Posted on 26/04/2012
Hooray! It’s finally time to lift the flap on The Love Letter. I was going to try to put together another video blog today, shot live from my launch pad – and may still squeeze it in if I manage to lay off the creme de menthe frappes and Mariella doesn’t make a mess of the cheese straws on the carpets as usual – but just in case time defeats me and I have to shelve my camera skills and Winnie’s latest cover designs until next week, I’m writing a quick and excitable standard issue blog to celebrate the new Walker book release.
Last time I updated my news page I was burning eccentrically bonkers writing hours, which remained the case until a few days ago when I delivered the latest manuscript – working title Hot Air to link in with its hot air balloons and steamy days – and finally got to sleep at night (although in truth I’ve been staying awake far too late playing with my new birthday treat Kindle because I’ve missed reading so much).
I’m tremendously pleased (and relieved) that I delivered the first draft in time to promote The Love Letter, although the wonder of going on ‘blog tour’ this time means that I can give interviews from the comfort of my own home, staying in my pre-deadline writer’s uniform of coffee-splodged lucky top and trews and barely moving from the computer. Watch out for the Walker Blog Tour Bus speeding through terrific book sites like http://www.onemorepage.co.uk/, http://dizzycslittlebookblog.blogspot.com/, www.novelicious.com, http://sbroadhurstreviews.blogspot.com/ and http://shazsbookboudoir.blogspot.co.uk in the coming week or two with lots of writing advice and gossipy novelist lowdown.
I’ve been out and about in person as well as virtually this month; the glorious and shiny new Chipping Norton Literary Festival invited me to share a stage with Katie Fforde, Jill Mansell and Veronica Henry last weekend, talking about commercial women’s fiction under the chairmanship of Jane Wenham-Jones. It was huge fun to be a part of such a talented line-up and share so many tips and experiences with a lovely, giggly audience. The festival is destined to be an annual must-go, and its organisers got the Walker shimmy as I headed back to my car, something between The Vicar of Dibley after a snog and Shirley Bassey heading to the microphone. You can always tell a good festival from the bounce in the stride of its participants as they head away afterwards. As I positively calypsoed up a very steep Cotswold hill to the car park, I met the glorious Julie Cohen sailing the other way bearing bags of strawberries and chocolate (props for her talk on how to write sex scenes) and had to resist a great urge to do a few high kicks. I would have loved to stay for the workshop (particularly as the newly delivered book has several margin notes to editor saying ‘shall I add a sex scene here?’) but I had an unmissable date with my former neighbour – immortalised as Pixie in the Lodes series – which I would miss for nothing. The gossip we shared could now fuel at least two more Lodes sequels, but they will have to be shelved under ‘to write’ as I focus on pastures new, especially the spectacular North Devon coast which is the setting for The Love Letter.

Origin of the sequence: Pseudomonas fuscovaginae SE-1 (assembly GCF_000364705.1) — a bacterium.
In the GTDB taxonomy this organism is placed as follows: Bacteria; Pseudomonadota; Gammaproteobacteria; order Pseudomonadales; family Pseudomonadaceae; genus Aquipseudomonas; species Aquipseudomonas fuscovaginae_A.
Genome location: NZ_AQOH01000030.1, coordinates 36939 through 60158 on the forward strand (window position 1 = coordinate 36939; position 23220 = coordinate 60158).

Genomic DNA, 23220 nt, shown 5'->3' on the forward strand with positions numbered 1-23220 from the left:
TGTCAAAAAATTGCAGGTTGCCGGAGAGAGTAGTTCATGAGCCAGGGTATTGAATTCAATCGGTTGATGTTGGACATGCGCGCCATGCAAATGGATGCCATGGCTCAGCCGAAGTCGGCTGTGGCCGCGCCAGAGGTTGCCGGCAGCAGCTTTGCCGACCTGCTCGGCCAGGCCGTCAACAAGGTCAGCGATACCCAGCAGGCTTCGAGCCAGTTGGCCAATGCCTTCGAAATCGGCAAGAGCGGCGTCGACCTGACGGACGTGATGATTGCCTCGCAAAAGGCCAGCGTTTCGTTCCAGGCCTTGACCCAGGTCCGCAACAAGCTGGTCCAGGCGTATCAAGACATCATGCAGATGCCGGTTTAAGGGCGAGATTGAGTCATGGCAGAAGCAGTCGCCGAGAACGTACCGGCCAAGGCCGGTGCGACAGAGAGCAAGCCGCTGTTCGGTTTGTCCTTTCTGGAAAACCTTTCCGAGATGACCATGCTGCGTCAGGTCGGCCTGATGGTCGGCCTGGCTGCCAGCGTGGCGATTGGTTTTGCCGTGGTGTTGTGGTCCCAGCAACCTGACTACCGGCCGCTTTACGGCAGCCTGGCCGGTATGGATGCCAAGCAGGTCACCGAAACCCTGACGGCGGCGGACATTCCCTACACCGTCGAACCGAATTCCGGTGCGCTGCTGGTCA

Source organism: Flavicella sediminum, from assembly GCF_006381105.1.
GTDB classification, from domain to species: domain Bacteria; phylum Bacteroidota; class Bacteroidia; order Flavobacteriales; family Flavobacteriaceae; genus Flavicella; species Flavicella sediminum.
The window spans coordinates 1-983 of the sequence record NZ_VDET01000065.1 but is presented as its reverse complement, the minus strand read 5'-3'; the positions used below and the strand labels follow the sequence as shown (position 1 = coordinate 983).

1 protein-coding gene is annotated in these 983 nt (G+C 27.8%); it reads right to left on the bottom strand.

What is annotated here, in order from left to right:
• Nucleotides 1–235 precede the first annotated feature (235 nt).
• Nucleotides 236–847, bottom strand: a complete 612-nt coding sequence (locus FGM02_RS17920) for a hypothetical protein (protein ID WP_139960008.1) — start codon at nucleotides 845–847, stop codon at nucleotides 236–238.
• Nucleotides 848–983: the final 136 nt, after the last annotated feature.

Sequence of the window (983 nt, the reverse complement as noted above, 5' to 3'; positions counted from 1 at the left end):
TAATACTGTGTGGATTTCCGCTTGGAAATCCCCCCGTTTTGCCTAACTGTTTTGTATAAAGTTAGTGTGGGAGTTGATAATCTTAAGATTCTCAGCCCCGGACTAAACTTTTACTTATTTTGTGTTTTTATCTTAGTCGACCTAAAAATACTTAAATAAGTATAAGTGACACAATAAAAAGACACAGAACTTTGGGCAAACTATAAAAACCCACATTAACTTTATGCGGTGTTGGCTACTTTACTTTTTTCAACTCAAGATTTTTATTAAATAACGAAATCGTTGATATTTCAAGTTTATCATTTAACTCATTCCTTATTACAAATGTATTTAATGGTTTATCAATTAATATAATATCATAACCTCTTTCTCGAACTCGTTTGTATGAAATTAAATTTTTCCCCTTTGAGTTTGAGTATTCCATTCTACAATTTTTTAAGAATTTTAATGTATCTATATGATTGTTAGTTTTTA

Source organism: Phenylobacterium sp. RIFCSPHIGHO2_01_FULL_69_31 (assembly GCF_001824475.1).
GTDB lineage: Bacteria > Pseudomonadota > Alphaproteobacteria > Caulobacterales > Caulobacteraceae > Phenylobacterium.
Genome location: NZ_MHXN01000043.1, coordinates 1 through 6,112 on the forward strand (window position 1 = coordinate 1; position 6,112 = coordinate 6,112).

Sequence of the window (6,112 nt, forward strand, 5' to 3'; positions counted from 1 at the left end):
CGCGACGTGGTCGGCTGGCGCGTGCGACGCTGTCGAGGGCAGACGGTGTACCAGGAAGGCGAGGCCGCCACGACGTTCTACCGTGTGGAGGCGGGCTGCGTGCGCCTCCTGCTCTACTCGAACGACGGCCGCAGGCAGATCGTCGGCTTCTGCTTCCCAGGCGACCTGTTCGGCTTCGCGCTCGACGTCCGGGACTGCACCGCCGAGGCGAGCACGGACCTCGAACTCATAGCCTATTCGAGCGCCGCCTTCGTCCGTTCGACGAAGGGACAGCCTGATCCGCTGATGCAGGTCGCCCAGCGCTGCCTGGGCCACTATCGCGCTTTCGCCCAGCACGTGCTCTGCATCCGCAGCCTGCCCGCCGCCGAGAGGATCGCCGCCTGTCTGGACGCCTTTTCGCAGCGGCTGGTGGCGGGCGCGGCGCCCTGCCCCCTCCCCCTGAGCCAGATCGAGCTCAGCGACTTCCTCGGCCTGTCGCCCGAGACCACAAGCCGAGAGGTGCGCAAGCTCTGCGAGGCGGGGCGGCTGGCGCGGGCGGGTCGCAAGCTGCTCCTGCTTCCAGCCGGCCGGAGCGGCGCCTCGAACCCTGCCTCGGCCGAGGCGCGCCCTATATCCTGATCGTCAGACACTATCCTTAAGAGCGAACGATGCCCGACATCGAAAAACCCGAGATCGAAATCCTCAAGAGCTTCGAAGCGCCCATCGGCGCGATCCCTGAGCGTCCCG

And I am heading even further along the South West peninsular next month to appear alongside the lovely Ruth Saberton at the Du Maurier Festival in Fowey. Here’s the link to the event which will take place at 2pm on Thurs May 10th, when Ruth and I will talk rural romps, bonk-busting comedies, horses, heroes, impossible deadlines and anything else you wish to ask of us. We are a scurrilous and friendly pair, so it promises to be a very fun day.
As soon as the blog tour bus slows down, I’ll start editing Hot Air into shape for publication next spring and begin plotting out a new book to follow, so I will keep the website updates coming, and really hope that The Love Letter cheers and entertains everyone who reads it in the meantime.
Posted on 04/02/2013
Writing can be a selfishly all-consuming profession, and living with a writer takes great resilience; I’ve lost count of the times I’ve promised ‘I’ll be up in half an hour’ as Sam goes to bed, only to find I’m still writing at two in the morning, swept up in my imaginary world. Similarly, I’m continually saying ‘I’ll write another website blog this week’, but then the novel I’m working on sucks me back in. Having always maintained that I’m easily distracted, I’ve recently realised that I’m quite the reverse. I’m obsessively driven and perfectionist. When I’m immersed in writing a novel, I’m thinking about it all the time. And on the rare occasions I can let it go, I’m mentally plotting the next one…